During a Dementia Friends session yesterday, I met an inspiring lady who has Alzheimer’s but, in her own words, is stubborn and is determined to live well with it. Living well with dementia is central to the idea of making society more dementia friendly and now matter how many times I repeat the phrase, it’s only when I speak to someone who is living those words that the real impact hits home. So thank you, M, for making my message real.
And yet, despite the positive intent, we can’t deny that dementia is cruel and frightening. A few days ago, I was speaking to someone whose parents both live with dementia. She had cared for them at home for several years until they moved into a care home. In the process, she’d dropped out of the job market and is now unemployed…and scared. Very scared. She’s scared of losing her home and, in her words, living her final days in a cardboard box. But she’s also very frightened that she will follow her parents into dementia.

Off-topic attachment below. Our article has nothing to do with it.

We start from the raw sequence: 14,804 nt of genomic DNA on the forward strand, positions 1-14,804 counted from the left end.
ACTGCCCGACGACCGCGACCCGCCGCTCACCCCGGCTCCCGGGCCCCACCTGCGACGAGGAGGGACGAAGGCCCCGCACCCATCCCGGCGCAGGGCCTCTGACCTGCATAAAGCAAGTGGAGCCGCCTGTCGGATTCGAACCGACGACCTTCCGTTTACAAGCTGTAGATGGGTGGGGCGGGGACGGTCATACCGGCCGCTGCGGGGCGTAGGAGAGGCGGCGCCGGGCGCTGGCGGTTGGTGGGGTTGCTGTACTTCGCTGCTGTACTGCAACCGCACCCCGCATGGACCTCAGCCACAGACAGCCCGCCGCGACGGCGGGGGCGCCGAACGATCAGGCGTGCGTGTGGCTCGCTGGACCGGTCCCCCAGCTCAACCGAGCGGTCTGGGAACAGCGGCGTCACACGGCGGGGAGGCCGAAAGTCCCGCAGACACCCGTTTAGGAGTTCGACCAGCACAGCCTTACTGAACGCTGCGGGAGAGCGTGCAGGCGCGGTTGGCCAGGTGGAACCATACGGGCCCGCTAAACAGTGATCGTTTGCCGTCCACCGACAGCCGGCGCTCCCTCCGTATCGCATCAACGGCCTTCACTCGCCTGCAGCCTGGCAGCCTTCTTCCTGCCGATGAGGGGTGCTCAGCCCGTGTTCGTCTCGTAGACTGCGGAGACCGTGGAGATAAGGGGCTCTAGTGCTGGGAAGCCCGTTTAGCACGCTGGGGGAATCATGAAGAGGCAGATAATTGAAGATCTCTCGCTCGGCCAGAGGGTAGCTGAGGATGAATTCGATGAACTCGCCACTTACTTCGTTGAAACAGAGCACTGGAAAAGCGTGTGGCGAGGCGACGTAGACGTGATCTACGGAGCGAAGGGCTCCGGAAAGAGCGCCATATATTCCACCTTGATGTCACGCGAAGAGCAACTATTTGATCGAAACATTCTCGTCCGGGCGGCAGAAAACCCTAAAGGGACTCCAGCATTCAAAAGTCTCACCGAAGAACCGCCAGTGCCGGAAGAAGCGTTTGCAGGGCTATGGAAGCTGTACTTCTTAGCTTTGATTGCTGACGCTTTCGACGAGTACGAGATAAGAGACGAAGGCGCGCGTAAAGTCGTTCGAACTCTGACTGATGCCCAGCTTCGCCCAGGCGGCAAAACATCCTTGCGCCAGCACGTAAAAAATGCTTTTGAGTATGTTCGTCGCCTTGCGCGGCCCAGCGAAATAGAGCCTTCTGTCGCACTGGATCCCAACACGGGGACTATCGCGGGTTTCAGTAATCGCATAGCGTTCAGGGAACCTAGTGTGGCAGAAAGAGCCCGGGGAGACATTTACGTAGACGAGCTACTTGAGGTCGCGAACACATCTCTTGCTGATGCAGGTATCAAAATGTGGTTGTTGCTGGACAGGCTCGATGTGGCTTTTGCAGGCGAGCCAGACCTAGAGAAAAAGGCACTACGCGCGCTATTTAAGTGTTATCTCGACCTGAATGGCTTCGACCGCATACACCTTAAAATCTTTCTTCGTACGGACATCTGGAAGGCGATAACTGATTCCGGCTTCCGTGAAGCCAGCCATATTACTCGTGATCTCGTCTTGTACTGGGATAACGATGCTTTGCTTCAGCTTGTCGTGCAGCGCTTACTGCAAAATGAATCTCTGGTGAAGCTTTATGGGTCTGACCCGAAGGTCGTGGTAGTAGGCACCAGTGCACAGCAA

I know that feeling. From the moment Mum was diagnosed with Alzheimer’s Disease, I started to read about dementia. Like a student cramming for an exam, I tried to take in as much as possible to support Mum as much as I could. The flip side of that process is that as I became aware of “the signs”, I started to see one or two of them in myself. At low points, I convinced myself that I was starting along the same road as Mum. At this distance, I can smile at my foolishness. So what if I couldn’t think of his or her name? But I bet many people very close to someone with dementia have imagined themselves in the same situation.
Some forms of dementia – a few – are hereditary but most aren’t. Alzheimer’s, the most common type, is 99% non-hereditary. So, I tell myself, there is no more chance of me developing dementia than any of my friends whose families are blessedly untouched. But still occasionally, I wonder.
Yes, it is possible to live well with dementia. My good friend Ken Howard, a colleague in the Warwickshire Campaign Group, is a larger than life example of that. Last night, he excitedly told me about an awareness tour of Scotland he’s planning and more power to him and to so many others.
But the fear is still there. Alongside the emotional cost and the sometimes crippling financial strain dementia places on those whose lives are affected, an anxious glance to the future is never far away.